Thursday, March 18, 2004

Revisiting thoughts on Bill C-250


With that in mind, I am once again re-printing a letter to the editor of mine that was published in the local paper:

Sir: Last summer, I wrote to you in support of Observer critic Mike Murphy’s right to exercise his freedom of speech. This summer, I find myself writing to you once again, and again I find myself concerned with the issue of free speech.

Today, though, I want to convey that this issue is not a black-and-white one, as Mike and Amy Campbell appear to suggest by their opposition to Bill C-250 (“Bill would restrict freedoms,” The Observer, Friday, August 25, 2003.)

Bill C-250 is a Private Members bill which proposes to extend to sexual orientation the same protection from hate propaganda that is given to ethnicity, race, and religion under the Criminal Code. In their current form, Sections 318 and 319 prohibit the championing of genocide and the “public incitement of hatred” towards an “identifiable group.” Bill C-250 would see homosexual, bi-sexual and trans-gendered individuals classified as an identifiable group.

Should this bill pass, it would make it illegal not to express opposition to homosexuality–as the Campbells would have Observer readers believe–but to wilfully promote hatred and violence towards homosexuals.

Bill C-250 does not infringe upon the right to freedom of speech any more than Sections 318 to 320 of the Criminal Code currently do. The truth of the matter is not that freedom of speech is absolute, but that–in certain cases–free speech can be malicious and that parties need to be held accountable for their actions.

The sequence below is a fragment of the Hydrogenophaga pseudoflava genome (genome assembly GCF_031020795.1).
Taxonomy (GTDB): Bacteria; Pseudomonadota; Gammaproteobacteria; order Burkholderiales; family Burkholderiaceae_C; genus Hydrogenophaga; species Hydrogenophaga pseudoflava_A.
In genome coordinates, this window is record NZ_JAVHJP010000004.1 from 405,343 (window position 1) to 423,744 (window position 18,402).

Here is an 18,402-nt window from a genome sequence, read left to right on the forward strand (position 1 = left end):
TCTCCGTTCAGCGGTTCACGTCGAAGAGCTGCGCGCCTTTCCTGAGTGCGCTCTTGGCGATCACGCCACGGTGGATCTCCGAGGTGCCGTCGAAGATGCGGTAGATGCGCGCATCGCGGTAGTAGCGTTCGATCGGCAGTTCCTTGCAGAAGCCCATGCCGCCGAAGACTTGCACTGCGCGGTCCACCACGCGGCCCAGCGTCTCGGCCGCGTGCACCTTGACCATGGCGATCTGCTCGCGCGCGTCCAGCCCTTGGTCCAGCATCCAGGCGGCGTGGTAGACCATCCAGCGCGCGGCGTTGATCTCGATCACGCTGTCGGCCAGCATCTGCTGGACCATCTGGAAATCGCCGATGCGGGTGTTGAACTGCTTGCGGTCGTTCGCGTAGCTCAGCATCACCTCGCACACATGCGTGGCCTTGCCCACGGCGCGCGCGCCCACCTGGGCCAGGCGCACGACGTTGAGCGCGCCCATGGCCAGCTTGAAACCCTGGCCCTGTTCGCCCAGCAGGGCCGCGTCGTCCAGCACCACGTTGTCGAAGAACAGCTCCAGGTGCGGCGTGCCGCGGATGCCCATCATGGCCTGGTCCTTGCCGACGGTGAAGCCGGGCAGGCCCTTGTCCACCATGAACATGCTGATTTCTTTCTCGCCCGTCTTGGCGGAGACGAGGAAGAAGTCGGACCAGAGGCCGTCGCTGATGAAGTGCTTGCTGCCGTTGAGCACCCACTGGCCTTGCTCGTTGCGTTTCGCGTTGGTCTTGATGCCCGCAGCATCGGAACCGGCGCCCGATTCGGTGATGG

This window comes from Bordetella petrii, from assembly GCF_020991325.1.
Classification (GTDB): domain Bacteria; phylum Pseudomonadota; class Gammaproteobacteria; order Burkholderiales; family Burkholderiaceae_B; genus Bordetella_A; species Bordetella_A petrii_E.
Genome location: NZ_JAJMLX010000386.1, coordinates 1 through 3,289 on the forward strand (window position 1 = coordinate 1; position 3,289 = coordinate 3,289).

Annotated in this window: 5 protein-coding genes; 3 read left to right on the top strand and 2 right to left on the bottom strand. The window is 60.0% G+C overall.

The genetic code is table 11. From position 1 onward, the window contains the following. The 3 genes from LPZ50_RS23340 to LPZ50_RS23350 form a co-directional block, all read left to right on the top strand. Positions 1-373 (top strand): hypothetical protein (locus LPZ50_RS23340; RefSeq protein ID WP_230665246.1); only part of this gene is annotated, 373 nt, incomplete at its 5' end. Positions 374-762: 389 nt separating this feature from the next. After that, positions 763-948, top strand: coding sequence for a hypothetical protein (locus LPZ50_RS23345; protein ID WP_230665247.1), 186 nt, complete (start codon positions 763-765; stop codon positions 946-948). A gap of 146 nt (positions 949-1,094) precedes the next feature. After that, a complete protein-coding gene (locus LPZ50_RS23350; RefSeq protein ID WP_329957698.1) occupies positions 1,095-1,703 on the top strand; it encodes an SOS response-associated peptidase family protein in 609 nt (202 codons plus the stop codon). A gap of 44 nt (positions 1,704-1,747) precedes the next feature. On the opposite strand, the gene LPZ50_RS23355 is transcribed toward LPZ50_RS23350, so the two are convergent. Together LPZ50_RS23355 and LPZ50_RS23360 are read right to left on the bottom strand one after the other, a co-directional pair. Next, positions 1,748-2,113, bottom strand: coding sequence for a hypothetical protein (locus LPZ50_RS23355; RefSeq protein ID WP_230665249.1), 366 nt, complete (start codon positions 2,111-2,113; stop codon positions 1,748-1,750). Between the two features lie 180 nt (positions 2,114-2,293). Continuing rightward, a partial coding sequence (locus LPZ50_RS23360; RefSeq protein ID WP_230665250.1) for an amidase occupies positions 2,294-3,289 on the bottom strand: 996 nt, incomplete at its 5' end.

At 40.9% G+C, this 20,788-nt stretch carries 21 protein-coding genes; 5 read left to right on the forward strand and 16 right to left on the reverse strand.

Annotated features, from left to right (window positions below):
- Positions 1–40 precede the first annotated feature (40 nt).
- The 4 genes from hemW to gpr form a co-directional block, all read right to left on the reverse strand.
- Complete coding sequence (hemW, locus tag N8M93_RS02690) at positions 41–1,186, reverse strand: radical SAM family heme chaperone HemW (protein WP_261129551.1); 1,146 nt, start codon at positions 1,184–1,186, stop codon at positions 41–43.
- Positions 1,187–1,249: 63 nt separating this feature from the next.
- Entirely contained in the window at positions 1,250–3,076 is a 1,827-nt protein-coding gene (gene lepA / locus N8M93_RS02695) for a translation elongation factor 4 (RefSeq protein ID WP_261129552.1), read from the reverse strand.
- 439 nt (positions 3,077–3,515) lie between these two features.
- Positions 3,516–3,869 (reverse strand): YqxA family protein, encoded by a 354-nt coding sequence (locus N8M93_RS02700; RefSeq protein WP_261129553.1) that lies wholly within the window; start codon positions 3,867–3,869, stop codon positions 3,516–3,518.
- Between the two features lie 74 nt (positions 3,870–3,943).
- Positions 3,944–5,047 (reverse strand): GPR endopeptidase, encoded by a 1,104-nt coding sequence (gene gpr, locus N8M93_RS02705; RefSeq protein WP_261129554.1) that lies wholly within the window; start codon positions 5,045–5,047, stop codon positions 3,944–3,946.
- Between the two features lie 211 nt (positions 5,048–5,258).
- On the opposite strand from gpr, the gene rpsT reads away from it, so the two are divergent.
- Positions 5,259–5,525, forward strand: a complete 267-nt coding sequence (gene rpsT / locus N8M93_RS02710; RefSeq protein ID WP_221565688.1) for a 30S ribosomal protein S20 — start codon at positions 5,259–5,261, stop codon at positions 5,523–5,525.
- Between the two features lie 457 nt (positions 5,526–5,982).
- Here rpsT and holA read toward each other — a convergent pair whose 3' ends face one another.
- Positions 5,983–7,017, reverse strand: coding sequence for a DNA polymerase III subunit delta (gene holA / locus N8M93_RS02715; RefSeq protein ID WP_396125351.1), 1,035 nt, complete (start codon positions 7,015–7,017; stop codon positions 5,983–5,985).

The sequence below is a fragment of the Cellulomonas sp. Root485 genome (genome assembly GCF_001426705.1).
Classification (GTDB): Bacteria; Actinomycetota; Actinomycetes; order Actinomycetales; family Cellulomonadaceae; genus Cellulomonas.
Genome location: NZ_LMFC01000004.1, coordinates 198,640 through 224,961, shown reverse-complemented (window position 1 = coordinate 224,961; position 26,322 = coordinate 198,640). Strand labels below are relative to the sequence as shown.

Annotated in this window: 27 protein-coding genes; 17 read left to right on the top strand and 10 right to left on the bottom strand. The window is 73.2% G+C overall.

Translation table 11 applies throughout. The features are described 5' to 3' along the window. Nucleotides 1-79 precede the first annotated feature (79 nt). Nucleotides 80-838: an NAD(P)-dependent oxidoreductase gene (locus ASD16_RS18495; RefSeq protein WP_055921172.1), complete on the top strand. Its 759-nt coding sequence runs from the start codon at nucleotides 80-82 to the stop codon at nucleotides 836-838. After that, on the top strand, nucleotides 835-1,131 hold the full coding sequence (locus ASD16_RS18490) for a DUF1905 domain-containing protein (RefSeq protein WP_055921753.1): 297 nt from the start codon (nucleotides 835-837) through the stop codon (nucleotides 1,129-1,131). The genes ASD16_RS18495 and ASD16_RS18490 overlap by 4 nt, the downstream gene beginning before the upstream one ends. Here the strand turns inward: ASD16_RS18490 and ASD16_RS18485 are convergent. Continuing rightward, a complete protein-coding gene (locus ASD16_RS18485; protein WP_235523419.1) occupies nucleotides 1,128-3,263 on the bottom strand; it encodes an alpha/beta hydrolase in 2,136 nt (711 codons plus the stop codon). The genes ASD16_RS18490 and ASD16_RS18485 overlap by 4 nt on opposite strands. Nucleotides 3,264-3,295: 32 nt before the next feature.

To reiterate, as with any issue of alleged censorship, it’s not an all-or-nothing proposition.

I write, then, not to provide an answer, but to continue to problematize. When does criticism become criminal? Where–if at all–should the line be drawn?

I am curious, too, as to where these opponents of Bill C-250–these supposed watchdogs of free speech–were as media ownership in Canada fell into the hands of a few, large conglomerates. As of 2000, the largest three media conglomerates–CanWest Global, Quebecor and TorStar–controlled 66.1% of the circulation market for Canada’s 105 daily newspapers (only 3.2% of the market was occupied by the country’s 7 independent daily newspapers.) Wouldn’t the existence of fewer independently-owned media outlets affect the freedom of speech and the expression of divergent opinion?
What about the affect of a watered-down Canadian Broadcast Corporation? Our national, public broadcast corporation has had both its staff and budget cut significantly since Chretien Liberal governance began in 1993. Surely media conglomerates and C.B.C. cuts pose greater threats to free speech than Bill C-250! Where were the proponents of free speech then?

A line, apparently, has been drawn.

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